Cartoonist Priya Kuriyan has drawn a series of pictures showing how masks became the new normal across India – even before a stringent lockdown was put in place on 25 March.
Ms Kuriyan says her art was inspired by her neighbours, as well as people she saw at the airport when she took a flight from the southern city of Bangalore to visit her friend in the eastern city of Kolkata (formerly Calcutta).
This was before masks were made mandatory and flights grounded. However, the threat of Covid-19 had just begun to emerge so some people had already begun wearing face coverings as protection.
“At that point, we had no idea of the disarray the next few months would bring,” she says.
Her cartoons are humorous snapshots of people, trying to live their normal lives amid the backdrop of the looming pandemic – like the honeymooning couple in the first picture, who Ms Kuriyan says seemed “determined to get their honeymoon to a flying start”.
The next image – of “Batman” landing at the Kolkata airport was during a time she says that bats were being discussed in great detail within the context of the coronavirus’ origins.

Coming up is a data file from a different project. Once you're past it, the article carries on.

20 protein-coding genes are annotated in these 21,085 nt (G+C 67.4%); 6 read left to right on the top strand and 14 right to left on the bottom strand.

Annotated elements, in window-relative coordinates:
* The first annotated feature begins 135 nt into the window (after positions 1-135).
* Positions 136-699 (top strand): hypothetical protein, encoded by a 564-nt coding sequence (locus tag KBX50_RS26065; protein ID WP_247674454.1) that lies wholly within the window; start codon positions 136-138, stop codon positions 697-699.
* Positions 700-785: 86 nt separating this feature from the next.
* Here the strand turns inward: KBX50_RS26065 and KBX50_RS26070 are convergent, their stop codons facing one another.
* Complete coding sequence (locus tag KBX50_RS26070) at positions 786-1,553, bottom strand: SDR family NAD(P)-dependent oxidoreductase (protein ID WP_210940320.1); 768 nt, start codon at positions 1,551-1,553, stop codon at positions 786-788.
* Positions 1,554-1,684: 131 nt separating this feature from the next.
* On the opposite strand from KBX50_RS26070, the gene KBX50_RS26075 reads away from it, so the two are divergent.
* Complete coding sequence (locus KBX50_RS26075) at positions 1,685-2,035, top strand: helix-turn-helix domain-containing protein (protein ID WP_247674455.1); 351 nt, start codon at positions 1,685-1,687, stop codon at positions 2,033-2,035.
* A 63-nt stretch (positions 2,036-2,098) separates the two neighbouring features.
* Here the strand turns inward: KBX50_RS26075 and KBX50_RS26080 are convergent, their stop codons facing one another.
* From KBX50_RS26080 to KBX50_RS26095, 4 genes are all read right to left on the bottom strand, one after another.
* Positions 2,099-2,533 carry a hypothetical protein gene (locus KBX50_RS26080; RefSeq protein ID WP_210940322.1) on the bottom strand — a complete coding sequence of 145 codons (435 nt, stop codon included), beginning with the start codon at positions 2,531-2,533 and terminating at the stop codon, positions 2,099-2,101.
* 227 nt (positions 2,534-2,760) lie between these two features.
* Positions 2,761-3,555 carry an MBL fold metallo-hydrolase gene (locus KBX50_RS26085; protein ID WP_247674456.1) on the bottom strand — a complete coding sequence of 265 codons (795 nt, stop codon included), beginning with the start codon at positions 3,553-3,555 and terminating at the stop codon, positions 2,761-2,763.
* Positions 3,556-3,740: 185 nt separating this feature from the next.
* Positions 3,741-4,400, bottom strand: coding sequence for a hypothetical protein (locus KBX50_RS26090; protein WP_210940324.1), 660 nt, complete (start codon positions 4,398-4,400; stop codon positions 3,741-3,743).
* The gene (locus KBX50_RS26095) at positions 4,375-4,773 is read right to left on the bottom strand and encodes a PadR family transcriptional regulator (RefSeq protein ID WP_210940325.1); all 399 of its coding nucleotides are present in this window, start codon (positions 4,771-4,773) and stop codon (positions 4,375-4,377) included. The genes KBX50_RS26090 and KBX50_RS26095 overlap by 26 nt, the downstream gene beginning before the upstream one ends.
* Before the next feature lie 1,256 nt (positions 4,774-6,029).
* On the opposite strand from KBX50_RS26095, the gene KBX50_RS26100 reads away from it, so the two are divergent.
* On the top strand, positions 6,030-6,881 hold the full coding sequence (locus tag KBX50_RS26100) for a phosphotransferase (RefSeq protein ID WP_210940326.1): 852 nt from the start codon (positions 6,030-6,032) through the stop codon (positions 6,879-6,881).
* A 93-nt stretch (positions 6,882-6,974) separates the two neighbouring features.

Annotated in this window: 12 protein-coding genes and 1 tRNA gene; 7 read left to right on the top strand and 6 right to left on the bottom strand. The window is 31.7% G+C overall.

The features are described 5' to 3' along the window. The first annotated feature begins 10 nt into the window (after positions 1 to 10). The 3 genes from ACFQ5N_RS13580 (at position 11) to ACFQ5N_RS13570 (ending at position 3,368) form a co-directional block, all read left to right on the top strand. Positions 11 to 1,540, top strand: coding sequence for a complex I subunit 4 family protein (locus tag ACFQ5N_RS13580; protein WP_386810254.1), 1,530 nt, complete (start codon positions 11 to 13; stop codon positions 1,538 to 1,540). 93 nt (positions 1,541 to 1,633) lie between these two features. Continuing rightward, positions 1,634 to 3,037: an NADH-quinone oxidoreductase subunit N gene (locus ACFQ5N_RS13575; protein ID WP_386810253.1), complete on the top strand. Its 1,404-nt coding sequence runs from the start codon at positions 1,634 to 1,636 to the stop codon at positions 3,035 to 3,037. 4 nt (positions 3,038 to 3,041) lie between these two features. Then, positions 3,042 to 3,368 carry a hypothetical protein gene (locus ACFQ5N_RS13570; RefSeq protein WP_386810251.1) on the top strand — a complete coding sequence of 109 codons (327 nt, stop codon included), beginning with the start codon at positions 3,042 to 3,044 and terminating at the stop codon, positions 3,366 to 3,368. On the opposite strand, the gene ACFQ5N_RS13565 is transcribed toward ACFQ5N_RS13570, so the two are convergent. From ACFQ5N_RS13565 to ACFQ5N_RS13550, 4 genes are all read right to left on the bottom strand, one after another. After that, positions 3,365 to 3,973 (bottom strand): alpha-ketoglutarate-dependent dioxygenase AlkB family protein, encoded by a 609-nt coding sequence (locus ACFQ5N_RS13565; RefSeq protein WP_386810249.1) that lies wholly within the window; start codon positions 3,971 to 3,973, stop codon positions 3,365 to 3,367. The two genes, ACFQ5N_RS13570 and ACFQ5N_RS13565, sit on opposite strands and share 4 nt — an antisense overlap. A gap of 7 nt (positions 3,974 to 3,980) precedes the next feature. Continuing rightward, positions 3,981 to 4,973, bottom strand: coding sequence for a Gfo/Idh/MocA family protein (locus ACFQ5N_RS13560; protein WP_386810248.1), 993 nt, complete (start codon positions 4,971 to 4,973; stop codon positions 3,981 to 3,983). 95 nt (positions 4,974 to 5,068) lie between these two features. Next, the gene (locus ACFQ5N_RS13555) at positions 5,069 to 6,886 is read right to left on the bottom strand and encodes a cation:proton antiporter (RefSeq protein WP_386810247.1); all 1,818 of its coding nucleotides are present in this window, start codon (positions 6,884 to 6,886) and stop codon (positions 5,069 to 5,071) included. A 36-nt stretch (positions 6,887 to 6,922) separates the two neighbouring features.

“Information about bats were just flying around,” she says.
The next cartoon is inspired by a scene Ms Kuriyan witnessed at the Bangalore airport.
At the baggage claim belt, a group of sales girls were returning from an offsite trip, in identical sarees and masks.
“Something had clearly gone viral,” says Ms Kuriyan.
But the masks were not only being restricted to airports. People had started wearing them every time they left their homes.
“Back in my home in Bangalore, the only people to be spotted were those from my neighbourhood who I saw during my fortnightly visits to the grocers – many of them wearing some form of homemade mask,” she says.
But there was some creativity to be had as well.
In Kolkata, these young men seemed to be the only ones with some premonition of the chaos that was to come – and they accessorised accordingly.
But mask or no mask, some habits die hard.
Like for instance, this group of people who were still posing – and smiling – for the mandatory “airport selfie”.
The idea of social distancing is also one that is hard to stomach for many Indians, and Ms Kuriyan says she saw many examples of “social distancing fail”.
“On other days of social isolation, spying out from my kitchen window, to the street across my apartment, I was witness to some social distancing fail. It was a metaphor of how ironic the idea of social distancing was in a country where not even the real estate on a scooter is spared,” she says.
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